No planning

2011-10-06 00:00

HOW is it that the new Spring Grove Dam in Nottingham Road requires an environmental impact assessment (EIA), but when we build Reconstruction and Development Programme (RDP) houses in large quantities, they seem to be exempt from an EIA? This seems to be the case with 500 additional houses planned for Bruntville township, on the outskirts of Mooi River.

Due to the lack of an EIA, I am unable to make public comments in this regard, so I now voice my opinion via the media. I ask that the Mpofana Municipality town manager urgently address the issues set out below.

 

Sewerage

The initial sewerage line serving Bruntville was designed to carry sewage for around 1 000 houses. Over the past years, more and more houses have been built, simply feeding into this line without upgrading its size. There are now well over 4 000 houses, and the line cannot cope. It is often blocked and overflowing. In addition, there is no backup power supply, so when the power goes off (as it does quite often) the sewage simply flows into the Mooi River. Imagine the chaos if we connect 500 additional houses to this over-full sewerage line. I guess it will all simply flow into the Mooi River.

In past years, the Mooi River was a wonderful river for the community to use for recreation. Weston Agricultural College and Treverton College would often send boys canoeing down white waters. Children would swim and catch fish, and tubing was a common activity. Many people will fondly remember the floatarama, a major fundraising event for the Round Table, for which people spent days building elaborate water crafts. This is all gone now, and E. coli levels have reached massive levels outside the caravan park, chasing away all recreational activity. It is cleaner to swim in a toilet than brave the Mooi River. Any more houses will increase the sewage problem, and this will cause a serious cholera threat to the many communities that live along this river.

 

Unemployment and crime

Mooi River does not actually have a problem with housing. There are no areas of informal settlement, and homeless people are hard to find. So why build more houses? We are simply importing homeless people from other areas into a town that has no jobs. Mooi River has only one small factory producing textiles, and with the number of textile factories closing down in South Africa, even this is not very safe. Jobless people turn to crime, which is spiralling out of control in Mooi River. In some parts of town, cable theft is so common that Telkom now refuses to replace cables that have been stolen for the fifth time. These areas will never have land lines again. How can Weston Agricultural College run a large boarding school with no phones or fax? My mind boggles.

The criminals are holding the town to ransom and no one seems to care. In Mooi River there are some streets where virtually every house has had a burglary or attempted burglary in the past year. Having dogs is no longer a problem for thieves who throw poisoned meat over the fence to kill these animals before breaking into houses in broad daylight. Who wants to live in a town filled with crime? House prices will plummet as people avoid Mooi River due to endless crime, unsafe neighbourhoods, and no phone lines. What effect will 500 new houses have on crime when we import hundreds of jobless people into our town?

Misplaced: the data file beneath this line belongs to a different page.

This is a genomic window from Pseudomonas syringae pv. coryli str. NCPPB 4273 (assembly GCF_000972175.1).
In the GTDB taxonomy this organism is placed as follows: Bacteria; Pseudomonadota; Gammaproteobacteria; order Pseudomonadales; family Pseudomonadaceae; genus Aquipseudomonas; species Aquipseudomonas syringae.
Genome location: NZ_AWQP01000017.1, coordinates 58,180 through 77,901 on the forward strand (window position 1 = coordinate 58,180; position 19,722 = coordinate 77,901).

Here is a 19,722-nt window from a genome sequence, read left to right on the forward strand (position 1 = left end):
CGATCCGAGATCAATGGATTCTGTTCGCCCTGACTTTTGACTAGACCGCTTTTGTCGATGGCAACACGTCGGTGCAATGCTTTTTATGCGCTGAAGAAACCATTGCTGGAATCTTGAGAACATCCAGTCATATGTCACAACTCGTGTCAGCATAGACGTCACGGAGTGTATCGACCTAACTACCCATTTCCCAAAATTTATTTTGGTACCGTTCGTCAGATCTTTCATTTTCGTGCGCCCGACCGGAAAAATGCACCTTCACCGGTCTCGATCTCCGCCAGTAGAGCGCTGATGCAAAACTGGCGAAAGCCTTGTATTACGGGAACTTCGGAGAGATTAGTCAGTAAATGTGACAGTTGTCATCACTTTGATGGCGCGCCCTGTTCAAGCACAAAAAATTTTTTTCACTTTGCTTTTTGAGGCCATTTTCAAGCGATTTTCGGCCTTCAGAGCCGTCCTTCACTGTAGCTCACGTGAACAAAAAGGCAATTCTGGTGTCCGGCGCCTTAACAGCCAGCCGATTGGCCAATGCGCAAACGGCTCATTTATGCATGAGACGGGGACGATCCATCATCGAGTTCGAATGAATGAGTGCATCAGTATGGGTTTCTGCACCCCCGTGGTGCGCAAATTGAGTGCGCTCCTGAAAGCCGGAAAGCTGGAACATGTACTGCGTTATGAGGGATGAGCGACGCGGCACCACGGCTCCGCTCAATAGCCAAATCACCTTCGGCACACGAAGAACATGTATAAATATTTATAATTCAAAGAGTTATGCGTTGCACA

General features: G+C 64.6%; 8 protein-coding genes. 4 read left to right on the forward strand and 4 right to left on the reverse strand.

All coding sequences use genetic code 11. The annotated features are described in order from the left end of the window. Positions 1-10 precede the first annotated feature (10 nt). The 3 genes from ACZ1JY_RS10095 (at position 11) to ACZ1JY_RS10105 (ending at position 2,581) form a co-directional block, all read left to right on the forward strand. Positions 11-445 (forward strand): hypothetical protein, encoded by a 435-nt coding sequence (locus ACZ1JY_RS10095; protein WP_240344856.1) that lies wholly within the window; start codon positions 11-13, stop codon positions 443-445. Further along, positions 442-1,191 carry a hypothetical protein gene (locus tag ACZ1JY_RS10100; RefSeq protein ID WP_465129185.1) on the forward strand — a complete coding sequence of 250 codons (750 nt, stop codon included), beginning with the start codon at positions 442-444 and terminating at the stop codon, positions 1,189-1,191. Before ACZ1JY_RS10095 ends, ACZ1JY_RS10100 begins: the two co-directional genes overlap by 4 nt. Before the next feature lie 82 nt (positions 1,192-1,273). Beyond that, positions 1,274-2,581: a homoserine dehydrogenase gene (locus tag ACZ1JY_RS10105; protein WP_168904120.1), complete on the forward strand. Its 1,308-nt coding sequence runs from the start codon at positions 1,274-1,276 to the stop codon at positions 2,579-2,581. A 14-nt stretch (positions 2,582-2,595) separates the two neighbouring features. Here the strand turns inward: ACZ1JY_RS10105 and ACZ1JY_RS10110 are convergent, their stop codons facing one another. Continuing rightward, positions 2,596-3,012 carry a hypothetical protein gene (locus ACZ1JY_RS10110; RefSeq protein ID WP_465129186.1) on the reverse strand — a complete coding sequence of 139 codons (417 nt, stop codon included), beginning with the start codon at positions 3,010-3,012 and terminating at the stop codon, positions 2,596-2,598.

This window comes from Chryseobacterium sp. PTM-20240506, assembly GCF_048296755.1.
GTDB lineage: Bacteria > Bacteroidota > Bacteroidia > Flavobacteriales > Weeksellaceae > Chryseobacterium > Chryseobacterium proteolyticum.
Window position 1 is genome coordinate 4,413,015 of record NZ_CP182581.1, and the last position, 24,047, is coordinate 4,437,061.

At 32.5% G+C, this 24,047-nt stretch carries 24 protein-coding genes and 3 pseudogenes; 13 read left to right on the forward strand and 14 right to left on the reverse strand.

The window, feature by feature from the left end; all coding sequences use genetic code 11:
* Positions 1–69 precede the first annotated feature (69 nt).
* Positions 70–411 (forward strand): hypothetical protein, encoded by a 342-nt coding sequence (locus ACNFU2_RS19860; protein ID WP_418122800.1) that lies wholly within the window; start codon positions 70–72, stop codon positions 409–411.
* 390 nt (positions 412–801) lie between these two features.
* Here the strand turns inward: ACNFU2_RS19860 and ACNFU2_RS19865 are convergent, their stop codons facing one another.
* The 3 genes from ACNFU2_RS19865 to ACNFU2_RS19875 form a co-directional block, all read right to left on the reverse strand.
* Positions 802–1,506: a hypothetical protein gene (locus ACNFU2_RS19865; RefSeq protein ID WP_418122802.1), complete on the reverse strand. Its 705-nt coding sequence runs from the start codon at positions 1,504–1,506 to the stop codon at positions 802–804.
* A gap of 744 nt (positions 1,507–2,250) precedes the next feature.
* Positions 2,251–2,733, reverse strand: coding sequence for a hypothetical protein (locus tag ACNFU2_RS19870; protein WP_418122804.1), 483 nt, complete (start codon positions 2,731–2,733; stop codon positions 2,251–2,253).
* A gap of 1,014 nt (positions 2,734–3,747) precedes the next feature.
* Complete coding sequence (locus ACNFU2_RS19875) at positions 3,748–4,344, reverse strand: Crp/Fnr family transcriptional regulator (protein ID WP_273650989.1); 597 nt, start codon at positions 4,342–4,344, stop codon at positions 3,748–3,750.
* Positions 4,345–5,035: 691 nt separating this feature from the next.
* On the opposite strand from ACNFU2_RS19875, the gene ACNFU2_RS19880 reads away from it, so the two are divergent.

Schooling

Mooi River is currently experiencing a huge schooling crisis. Due to a severe lack of schools, it has been estimated that over 300 pupils bus out of Mooi River every morning to attend schools in Estcourt, Nottingham Road and Howick. Some even travel daily to Pietermaritzburg. With thousands of people killed on our roads annually, this places many children at risk. In addition, parents fork out massive amounts of money to pay for transport. How many children will live in these 500 new houses? I am guessing two per house. Where will they go to school? How will their parents pay for transport if they are jobless? The latest buzz words are global warming and climate change, so what kind of carbon footprint are we creating with so much unnecessary travelling?

I guess the decision to build more houses was entirely political with no consultation with town planners. This is a common thing in Mooi River, just like the solar geysers handed out weeks before elections, which were speedily erected with no thought of orientation to the sun. People laugh when they drive past a south-facing geyser. It shows such ignorance by those who planned this. I urge the town council to stop this madness and start making decisions that will benefit our town and not cause total chaos due to lack of planning.

 

• Chris Nowlan is a teacher.

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